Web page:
Use Snapchat Live Stories to reach out to your customers

Snapchat’s Live Stories lets users who are in the same event or location post their snaps on the same community narrative. Is your restaurant taking part in a foodie festival? Live stories is a great way to reach out to your customers, let them know which stall you are at and what great treats you have for them to taste!  Is a big London event happening near your restaurant or bar – like the Oxford and Cambridge Boat Race? Use Live Stories to invite Snapchatters in for a drink!

So are you ready to tell the personal story of your business with exclusive content on the social media platform that might just knock Facebook of its pedestal? Then jump onto Snapchat, tell Live Stories, and – crucially – get a super cool geofilter… and watch the selfies in your restaurant’s branding - along with some new customers - come pouring in!

Gimmick or Genius? The Rise of the Food Fad

Epicures Liv and Francesca Explore London's Food Trends

With the advent of social media platforms like Instagram, food has been given a whole new lease of life. Food bloggers have become prolific and thousands of people are 'gramming their meals every day. Because this platform is essentially entirely visual, food photos are edited and staged to within an inch of their lives in order to make them as aesthetically-pleasing as possible. This preoccupation with pretty edibles has given rise to a multitude of “food fads”. Enter visual delights like galaxy donuts, cronuts, and - possibly most exciting - the freakshake. But are these fads mere gimmicks or is there something more to them? This weekend, Client Manager Fran and I took to the streets of London to find out.

London Food Trends

Heading to Brick Lane, we began the day with a breakfast of rainbow bagels. Originally the brainchild of New Yorker Scot Rossillo, this fad takes bread to a whole new colourful level. A normal bagel in flavour and texture, the only real difference is its vibrant rainbow nature. A cheap novelty? We didn't think so - in fact, although the taste remained the same, the sheer child-like joy of eating something so colourful made the whole experience wonderful.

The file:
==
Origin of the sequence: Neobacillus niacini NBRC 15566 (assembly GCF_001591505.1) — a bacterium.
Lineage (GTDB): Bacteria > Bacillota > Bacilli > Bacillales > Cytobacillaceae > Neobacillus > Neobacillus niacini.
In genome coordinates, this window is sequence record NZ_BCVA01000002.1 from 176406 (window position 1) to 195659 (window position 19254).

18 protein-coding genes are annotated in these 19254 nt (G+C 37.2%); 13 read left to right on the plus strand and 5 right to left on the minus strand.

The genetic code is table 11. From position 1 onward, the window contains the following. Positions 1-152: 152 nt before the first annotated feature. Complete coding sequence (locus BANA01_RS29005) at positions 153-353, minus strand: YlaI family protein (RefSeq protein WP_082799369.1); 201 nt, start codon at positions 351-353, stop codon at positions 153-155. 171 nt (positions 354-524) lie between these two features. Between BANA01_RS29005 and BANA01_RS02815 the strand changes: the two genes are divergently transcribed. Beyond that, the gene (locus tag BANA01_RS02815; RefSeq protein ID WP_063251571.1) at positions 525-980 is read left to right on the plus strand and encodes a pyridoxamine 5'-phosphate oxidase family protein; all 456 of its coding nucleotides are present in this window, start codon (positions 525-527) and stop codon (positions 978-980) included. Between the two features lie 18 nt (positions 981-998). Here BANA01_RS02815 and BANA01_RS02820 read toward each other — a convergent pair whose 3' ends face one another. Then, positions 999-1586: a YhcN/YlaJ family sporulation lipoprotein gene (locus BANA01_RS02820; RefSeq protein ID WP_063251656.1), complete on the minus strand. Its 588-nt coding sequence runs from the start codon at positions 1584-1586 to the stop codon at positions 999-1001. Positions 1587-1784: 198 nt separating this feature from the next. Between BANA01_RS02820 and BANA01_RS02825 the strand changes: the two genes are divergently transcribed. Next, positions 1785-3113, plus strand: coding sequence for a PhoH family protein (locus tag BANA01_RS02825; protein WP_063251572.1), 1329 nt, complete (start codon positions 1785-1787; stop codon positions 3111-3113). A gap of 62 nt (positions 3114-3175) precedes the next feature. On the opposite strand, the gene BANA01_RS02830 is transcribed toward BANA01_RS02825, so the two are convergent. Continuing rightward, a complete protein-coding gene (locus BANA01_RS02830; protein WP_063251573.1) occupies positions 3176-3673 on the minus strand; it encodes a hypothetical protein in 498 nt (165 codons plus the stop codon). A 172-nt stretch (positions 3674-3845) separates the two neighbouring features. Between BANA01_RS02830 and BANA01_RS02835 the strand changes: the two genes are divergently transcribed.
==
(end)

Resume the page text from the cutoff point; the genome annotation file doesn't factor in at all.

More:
Rainbow Bagel

Rainbow Bagels

Due to the massive popularity of the original, the rainbow bagel has made its way across the pond to Brick Lane's Beigel shop, where you can buy one for a mere 50p. This multi-coloured gimmick has spread over to several other, otherwise-normal food areas, from fairy bread to rainbow coffee. Photos of kaleidoscopic grilled cheeses are currently running amok across Instagram, as people attempt to make their everyday meals more visually stimulating.

Rainbow Bagel

Matcha

The next stop on our foodie adventure was Soft Serve Society to jump on the matcha train - another food-stuff that has taken the internet by storm. Matcha is a Chinese green tea powder, traditionally used in Chinese and Japanese tea ceremonies. These days it is also used for dyeing and flavouring foods. Given the plentiful health benefits of matcha- such as being high in antioxidants and helping to burn calories- many health enthusiasts have appropriated it for healthy treat foods.